Five years of work to build turbine towers for $1.5b wind energy project

(via TheSpec.com) Hamilton companies have landed the major contracts in a $1.5-billion offshore wind energy project.
It’s expected the majority of 1,900 jobs to build Windstream Energy’s 300-megawatt Wolfe Island Shoals project near Kingston will land in the city as four local firms will fabricate the steel, assemble the components and transport the giant towers across Lake Ontario.
Walters Group will fabricate the structural steel, Hamilton Port Authority will provide the facilities to assemble the parts, McKeil Marine will use its tugs and barges to transport and erect the components and Bermingham Foundation Solutions will secure the massive wind towers to the lake bed.
An official announcement is coming Wednesday morning. No dollar figure for the value of the local contracts is being released.
“Windstream is looking forward to bringing this level of investment, revitalization and job growth to the Hamilton area,” said Ian Baines, the Burlington-based company’s president, in a news release obtained exclusively by The Spectator.
“We are responding directly to Finance Minister Dwight Duncan’s challenge this week to invest and create jobs in Ontario. We are here. We are stepping up to the table. We are ready to invest, the jobs are immediate and real.”
All the companies are part of a manufacturing consortium called the Lake Ontario Offshore Network, formed to lobby governments about the benefits and economic value of wind energy.
But the project doesn’t have a timeline since the Ontario government imposed a moratorium on new projects almost a year ago, saying more scientific study of the impacts of wind energy is needed.
While some, including leading environmental groups, praise it as a source of “clean” energy, neighbours of wind farms protest noise they claim destroys the value of their properties.
“The expertise is found in Hamilton to manufacture, construct, transport and install the structures,” said Windstream spokesperson Randi Rahamim.
“There are no offshore wind projects being built in North American right now … This is a wonderful opportunity for the Ontario economy.”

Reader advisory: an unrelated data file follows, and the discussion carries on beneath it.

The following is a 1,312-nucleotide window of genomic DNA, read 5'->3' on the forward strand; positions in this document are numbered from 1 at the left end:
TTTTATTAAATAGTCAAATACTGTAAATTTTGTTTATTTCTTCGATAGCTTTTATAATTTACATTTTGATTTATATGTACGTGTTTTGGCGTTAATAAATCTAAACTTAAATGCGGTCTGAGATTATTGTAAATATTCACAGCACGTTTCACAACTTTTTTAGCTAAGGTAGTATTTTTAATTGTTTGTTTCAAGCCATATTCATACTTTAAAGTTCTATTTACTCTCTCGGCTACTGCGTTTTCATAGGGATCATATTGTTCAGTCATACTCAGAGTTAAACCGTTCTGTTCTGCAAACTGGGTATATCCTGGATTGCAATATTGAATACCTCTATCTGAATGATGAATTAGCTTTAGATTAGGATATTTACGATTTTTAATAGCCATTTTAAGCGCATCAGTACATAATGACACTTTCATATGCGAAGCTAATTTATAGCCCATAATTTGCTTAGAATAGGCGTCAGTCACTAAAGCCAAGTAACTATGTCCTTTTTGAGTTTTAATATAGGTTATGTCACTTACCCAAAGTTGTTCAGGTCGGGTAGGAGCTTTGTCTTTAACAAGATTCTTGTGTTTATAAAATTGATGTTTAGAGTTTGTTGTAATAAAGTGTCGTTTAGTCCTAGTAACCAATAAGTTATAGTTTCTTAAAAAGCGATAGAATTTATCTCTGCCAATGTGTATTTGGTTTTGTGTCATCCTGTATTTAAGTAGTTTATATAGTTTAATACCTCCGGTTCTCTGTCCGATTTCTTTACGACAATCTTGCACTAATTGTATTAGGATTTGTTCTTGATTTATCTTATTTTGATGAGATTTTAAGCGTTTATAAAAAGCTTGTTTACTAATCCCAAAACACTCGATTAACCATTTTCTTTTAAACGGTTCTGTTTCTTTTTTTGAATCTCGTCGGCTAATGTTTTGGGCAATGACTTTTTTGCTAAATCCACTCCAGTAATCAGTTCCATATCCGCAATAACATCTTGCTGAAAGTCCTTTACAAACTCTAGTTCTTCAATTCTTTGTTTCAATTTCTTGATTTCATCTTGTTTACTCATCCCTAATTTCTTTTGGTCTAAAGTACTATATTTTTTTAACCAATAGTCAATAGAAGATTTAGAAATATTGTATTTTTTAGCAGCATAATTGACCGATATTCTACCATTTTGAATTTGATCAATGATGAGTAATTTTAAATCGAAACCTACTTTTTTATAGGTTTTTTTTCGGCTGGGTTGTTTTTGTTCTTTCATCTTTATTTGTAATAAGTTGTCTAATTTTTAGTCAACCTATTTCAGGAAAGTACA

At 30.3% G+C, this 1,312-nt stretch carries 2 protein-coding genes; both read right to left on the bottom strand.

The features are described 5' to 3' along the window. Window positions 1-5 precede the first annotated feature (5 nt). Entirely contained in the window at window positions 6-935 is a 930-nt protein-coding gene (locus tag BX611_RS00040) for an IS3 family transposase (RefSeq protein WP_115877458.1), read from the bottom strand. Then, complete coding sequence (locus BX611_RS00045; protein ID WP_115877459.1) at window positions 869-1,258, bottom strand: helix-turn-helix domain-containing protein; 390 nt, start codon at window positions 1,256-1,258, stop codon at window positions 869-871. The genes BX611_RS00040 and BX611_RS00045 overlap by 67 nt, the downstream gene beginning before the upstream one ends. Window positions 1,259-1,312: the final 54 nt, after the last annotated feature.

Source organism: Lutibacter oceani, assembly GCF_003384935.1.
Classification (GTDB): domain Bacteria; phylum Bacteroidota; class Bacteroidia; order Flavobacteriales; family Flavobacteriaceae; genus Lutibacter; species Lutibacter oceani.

She said no one has direct experience in building offshore wind projects, so the local companies involved could become go-to experts for other North American jurisdictions looking to get involved in wind energy.
The proposed wind turbine farm, made up of 100 three-megawatt turbines, is being built five to 16 kilometres off the southwest shore of Wolfe Island in eastern Lake Ontario.
An economic impact study commissioned by Windstream said the total Wolfe Island project investment would be $1.36 billion, of which $700 million would remain in Ontario. It would also generate about 1,900 jobs during the five-year construction phase and 175 operational jobs over 20 years.
Councillor Judi Partridge says Hamilton could become a future hub for offshore wind expertise and supply in a “massive market” in the United States.
She says city economic development officials have been working on landing the project for more than a year.
“This project means a number of things, but most importantly it’s creating jobs in a manufacturing sector that are desperately needed.”
Partridge has already served notice that she wants council to reconsider its own moratorium on wind energy projects within the city.
“It was very misguided of us to have a moratorium on the city when our own manufacturers are trying to find work and develop a sector that can provide jobs.”
Local unions are celebrating the job potential of wind energy.
“This is the beginning and one hell of a beginning,” said Tony DePaulo, Hamilton-Niagara regional supervisor of United Steelworkers.
“The Hamilton Port Authority will be dedicating $20 million in physical infrastructure assets to the project,” said president Bruce Wood. “This is an incredible opportunity for the revitalization of Hamilton’s North End, and an illustration of how Canada’s marine highway can be utilized to move large infrastructure projects such as this one.”
Neil Everson, director of economic development for Hamilton, says it’s great news for the city, which has targeted clean technology as one of the pillars of its economic strategy. He says the project will create highly skilled jobs, but also provide opportunities for local apprentices and researchers at McMaster University and the CANMET facility.
“This provides terrific business retention and expansion opportunities, as well as attracting new jobs.”
He said that being first in the marketplace for a new means of energy generation is a key advantage, although he acknowledges that wind energy is highly controversial.
“This is not dissimilar to the oilsands. People will say, ‘Why are you (doing work) out there?’ But the fact is if we’re not fabricating and installing out there, Houston is. We need to take advantage of value-added manufacturing opportunities, because they are crucial to Hamilton.”
Siemens has been awarded the contract to build 130 turbines for the project, which will generate enough energy to power 100,000 homes. The company closed its Hamilton plant last year, so that work will be carried out in its Tillsonburg plant.
There is no timeline for the project. Windstream, a privately held company based in Ontario but backed by American investors, holds the only approved feed-in-tariff contract for offshore wind energy generation in Ontario but the province has yet to give the go-ahead on construction.
There is more than 2,900 MW of offshore wind power proposed in the Great Lakes over the next five years.
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